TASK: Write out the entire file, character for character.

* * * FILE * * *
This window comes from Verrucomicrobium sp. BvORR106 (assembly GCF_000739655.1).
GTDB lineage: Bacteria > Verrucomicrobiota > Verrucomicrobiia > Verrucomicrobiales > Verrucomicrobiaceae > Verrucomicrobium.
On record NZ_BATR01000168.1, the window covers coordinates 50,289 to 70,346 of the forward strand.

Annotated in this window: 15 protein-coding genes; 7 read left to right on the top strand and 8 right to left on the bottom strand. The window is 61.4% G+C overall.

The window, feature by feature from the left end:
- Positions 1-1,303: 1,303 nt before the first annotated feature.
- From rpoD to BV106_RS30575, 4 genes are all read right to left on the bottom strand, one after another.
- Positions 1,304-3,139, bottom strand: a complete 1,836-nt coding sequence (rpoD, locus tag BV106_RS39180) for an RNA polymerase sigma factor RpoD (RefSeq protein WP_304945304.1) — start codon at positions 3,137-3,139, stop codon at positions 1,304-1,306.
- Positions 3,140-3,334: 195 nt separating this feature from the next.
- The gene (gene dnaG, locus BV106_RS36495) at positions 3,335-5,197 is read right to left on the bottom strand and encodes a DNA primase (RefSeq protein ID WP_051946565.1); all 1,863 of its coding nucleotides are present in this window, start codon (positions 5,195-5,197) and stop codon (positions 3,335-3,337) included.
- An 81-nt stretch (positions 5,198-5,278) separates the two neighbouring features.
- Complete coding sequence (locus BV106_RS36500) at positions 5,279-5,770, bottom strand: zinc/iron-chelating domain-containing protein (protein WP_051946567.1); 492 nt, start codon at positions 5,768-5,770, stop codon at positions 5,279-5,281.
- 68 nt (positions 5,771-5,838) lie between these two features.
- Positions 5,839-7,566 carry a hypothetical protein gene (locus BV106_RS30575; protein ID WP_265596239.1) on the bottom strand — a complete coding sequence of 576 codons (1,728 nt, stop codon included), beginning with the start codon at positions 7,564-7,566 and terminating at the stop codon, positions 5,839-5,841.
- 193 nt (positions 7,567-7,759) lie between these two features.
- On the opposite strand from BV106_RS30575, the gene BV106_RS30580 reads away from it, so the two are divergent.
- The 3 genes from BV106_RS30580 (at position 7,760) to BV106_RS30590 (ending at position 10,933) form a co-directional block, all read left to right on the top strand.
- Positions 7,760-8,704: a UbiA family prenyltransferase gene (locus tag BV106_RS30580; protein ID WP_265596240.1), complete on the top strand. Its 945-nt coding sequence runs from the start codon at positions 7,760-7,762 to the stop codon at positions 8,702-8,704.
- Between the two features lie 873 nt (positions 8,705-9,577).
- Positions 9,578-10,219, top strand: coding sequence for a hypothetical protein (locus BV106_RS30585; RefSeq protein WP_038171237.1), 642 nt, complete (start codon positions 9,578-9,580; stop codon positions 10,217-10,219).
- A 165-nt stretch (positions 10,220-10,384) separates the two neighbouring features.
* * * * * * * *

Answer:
This window comes from Verrucomicrobium sp. BvORR106 (assembly GCF_000739655.1).
GTDB lineage: Bacteria > Verrucomicrobiota > Verrucomicrobiia > Verrucomicrobiales > Verrucomicrobiaceae > Verrucomicrobium.
On record NZ_BATR01000168.1, the window covers coordinates 50,289 to 70,346 of the forward strand.

Annotated in this window: 15 protein-coding genes; 7 read left to right on the top strand and 8 right to left on the bottom strand. The window is 61.4% G+C overall.

The window, feature by feature from the left end:
- Positions 1-1,303: 1,303 nt before the first annotated feature.
- From rpoD to BV106_RS30575, 4 genes are all read right to left on the bottom strand, one after another.
- Positions 1,304-3,139, bottom strand: a complete 1,836-nt coding sequence (rpoD, locus tag BV106_RS39180) for an RNA polymerase sigma factor RpoD (RefSeq protein WP_304945304.1) — start codon at positions 3,137-3,139, stop codon at positions 1,304-1,306.
- Positions 3,140-3,334: 195 nt separating this feature from the next.
- The gene (gene dnaG, locus BV106_RS36495) at positions 3,335-5,197 is read right to left on the bottom strand and encodes a DNA primase (RefSeq protein ID WP_051946565.1); all 1,863 of its coding nucleotides are present in this window, start codon (positions 5,195-5,197) and stop codon (positions 3,335-3,337) included.
- An 81-nt stretch (positions 5,198-5,278) separates the two neighbouring features.
- Complete coding sequence (locus BV106_RS36500) at positions 5,279-5,770, bottom strand: zinc/iron-chelating domain-containing protein (protein WP_051946567.1); 492 nt, start codon at positions 5,768-5,770, stop codon at positions 5,279-5,281.
- 68 nt (positions 5,771-5,838) lie between these two features.
- Positions 5,839-7,566 carry a hypothetical protein gene (locus BV106_RS30575; protein ID WP_265596239.1) on the bottom strand — a complete coding sequence of 576 codons (1,728 nt, stop codon included), beginning with the start codon at positions 7,564-7,566 and terminating at the stop codon, positions 5,839-5,841.
- 193 nt (positions 7,567-7,759) lie between these two features.
- On the opposite strand from BV106_RS30575, the gene BV106_RS30580 reads away from it, so the two are divergent.
- The 3 genes from BV106_RS30580 (at position 7,760) to BV106_RS30590 (ending at position 10,933) form a co-directional block, all read left to right on the top strand.
- Positions 7,760-8,704: a UbiA family prenyltransferase gene (locus tag BV106_RS30580; protein ID WP_265596240.1), complete on the top strand. Its 945-nt coding sequence runs from the start codon at positions 7,760-7,762 to the stop codon at positions 8,702-8,704.
- Between the two features lie 873 nt (positions 8,705-9,577).
- Positions 9,578-10,219, top strand: coding sequence for a hypothetical protein (locus BV106_RS30585; RefSeq protein WP_038171237.1), 642 nt, complete (start codon positions 9,578-9,580; stop codon positions 10,217-10,219).
- A 165-nt stretch (positions 10,220-10,384) separates the two neighbouring features.